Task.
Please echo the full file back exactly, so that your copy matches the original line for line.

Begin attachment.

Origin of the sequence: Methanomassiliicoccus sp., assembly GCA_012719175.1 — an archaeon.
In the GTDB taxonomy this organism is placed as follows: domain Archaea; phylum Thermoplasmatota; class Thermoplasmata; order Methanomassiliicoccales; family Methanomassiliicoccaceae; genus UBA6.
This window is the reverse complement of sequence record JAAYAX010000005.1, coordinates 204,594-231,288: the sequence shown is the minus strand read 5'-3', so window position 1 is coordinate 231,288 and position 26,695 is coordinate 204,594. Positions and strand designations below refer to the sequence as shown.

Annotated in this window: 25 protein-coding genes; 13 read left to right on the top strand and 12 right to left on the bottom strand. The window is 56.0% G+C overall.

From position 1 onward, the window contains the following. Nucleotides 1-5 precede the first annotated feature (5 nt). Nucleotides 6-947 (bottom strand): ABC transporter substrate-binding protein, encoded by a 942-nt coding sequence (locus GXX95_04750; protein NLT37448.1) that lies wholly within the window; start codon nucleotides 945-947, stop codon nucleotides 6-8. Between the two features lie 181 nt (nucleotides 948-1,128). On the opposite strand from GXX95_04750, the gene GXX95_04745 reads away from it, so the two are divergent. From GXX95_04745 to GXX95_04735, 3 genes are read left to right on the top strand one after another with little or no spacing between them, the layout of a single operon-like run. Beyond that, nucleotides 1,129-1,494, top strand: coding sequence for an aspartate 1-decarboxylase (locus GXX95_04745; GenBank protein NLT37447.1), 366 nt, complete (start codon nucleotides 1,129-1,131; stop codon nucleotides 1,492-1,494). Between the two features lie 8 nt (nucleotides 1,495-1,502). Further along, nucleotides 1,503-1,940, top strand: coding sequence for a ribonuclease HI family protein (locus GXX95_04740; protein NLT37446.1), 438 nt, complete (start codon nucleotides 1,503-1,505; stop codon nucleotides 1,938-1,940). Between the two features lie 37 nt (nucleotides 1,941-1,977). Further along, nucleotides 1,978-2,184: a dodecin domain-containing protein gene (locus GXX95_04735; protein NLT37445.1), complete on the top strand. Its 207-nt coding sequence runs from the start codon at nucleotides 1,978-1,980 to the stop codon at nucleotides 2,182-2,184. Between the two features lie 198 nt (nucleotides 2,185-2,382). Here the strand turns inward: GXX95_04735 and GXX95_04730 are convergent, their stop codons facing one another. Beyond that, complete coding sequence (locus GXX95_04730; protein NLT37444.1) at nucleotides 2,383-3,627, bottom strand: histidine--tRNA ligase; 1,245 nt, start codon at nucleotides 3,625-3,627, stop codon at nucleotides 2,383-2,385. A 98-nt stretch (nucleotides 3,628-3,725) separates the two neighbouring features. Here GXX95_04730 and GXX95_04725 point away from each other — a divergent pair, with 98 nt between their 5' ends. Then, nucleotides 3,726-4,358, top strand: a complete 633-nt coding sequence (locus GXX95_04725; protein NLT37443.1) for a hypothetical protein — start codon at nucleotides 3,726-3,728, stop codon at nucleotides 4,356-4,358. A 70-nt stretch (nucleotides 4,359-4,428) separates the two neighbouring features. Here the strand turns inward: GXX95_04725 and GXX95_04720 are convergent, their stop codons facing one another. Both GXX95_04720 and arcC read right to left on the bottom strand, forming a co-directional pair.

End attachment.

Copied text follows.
Origin of the sequence: Methanomassiliicoccus sp., assembly GCA_012719175.1 — an archaeon.
In the GTDB taxonomy this organism is placed as follows: domain Archaea; phylum Thermoplasmatota; class Thermoplasmata; order Methanomassiliicoccales; family Methanomassiliicoccaceae; genus UBA6.
This window is the reverse complement of sequence record JAAYAX010000005.1, coordinates 204,594-231,288: the sequence shown is the minus strand read 5'-3', so window position 1 is coordinate 231,288 and position 26,695 is coordinate 204,594. Positions and strand designations below refer to the sequence as shown.

Annotated in this window: 25 protein-coding genes; 13 read left to right on the top strand and 12 right to left on the bottom strand. The window is 56.0% G+C overall.

From position 1 onward, the window contains the following. Nucleotides 1-5 precede the first annotated feature (5 nt). Nucleotides 6-947 (bottom strand): ABC transporter substrate-binding protein, encoded by a 942-nt coding sequence (locus GXX95_04750; protein NLT37448.1) that lies wholly within the window; start codon nucleotides 945-947, stop codon nucleotides 6-8. Between the two features lie 181 nt (nucleotides 948-1,128). On the opposite strand from GXX95_04750, the gene GXX95_04745 reads away from it, so the two are divergent. From GXX95_04745 to GXX95_04735, 3 genes are read left to right on the top strand one after another with little or no spacing between them, the layout of a single operon-like run. Beyond that, nucleotides 1,129-1,494, top strand: coding sequence for an aspartate 1-decarboxylase (locus GXX95_04745; GenBank protein NLT37447.1), 366 nt, complete (start codon nucleotides 1,129-1,131; stop codon nucleotides 1,492-1,494). Between the two features lie 8 nt (nucleotides 1,495-1,502). Further along, nucleotides 1,503-1,940, top strand: coding sequence for a ribonuclease HI family protein (locus GXX95_04740; protein NLT37446.1), 438 nt, complete (start codon nucleotides 1,503-1,505; stop codon nucleotides 1,938-1,940). Between the two features lie 37 nt (nucleotides 1,941-1,977). Further along, nucleotides 1,978-2,184: a dodecin domain-containing protein gene (locus GXX95_04735; protein NLT37445.1), complete on the top strand. Its 207-nt coding sequence runs from the start codon at nucleotides 1,978-1,980 to the stop codon at nucleotides 2,182-2,184. Between the two features lie 198 nt (nucleotides 2,185-2,382). Here the strand turns inward: GXX95_04735 and GXX95_04730 are convergent, their stop codons facing one another. Beyond that, complete coding sequence (locus GXX95_04730; protein NLT37444.1) at nucleotides 2,383-3,627, bottom strand: histidine--tRNA ligase; 1,245 nt, start codon at nucleotides 3,625-3,627, stop codon at nucleotides 2,383-2,385. A 98-nt stretch (nucleotides 3,628-3,725) separates the two neighbouring features. Here GXX95_04730 and GXX95_04725 point away from each other — a divergent pair, with 98 nt between their 5' ends. Then, nucleotides 3,726-4,358, top strand: a complete 633-nt coding sequence (locus GXX95_04725; protein NLT37443.1) for a hypothetical protein — start codon at nucleotides 3,726-3,728, stop codon at nucleotides 4,356-4,358. A 70-nt stretch (nucleotides 4,359-4,428) separates the two neighbouring features. Here the strand turns inward: GXX95_04725 and GXX95_04720 are convergent, their stop codons facing one another. Both GXX95_04720 and arcC read right to left on the bottom strand, forming a co-directional pair.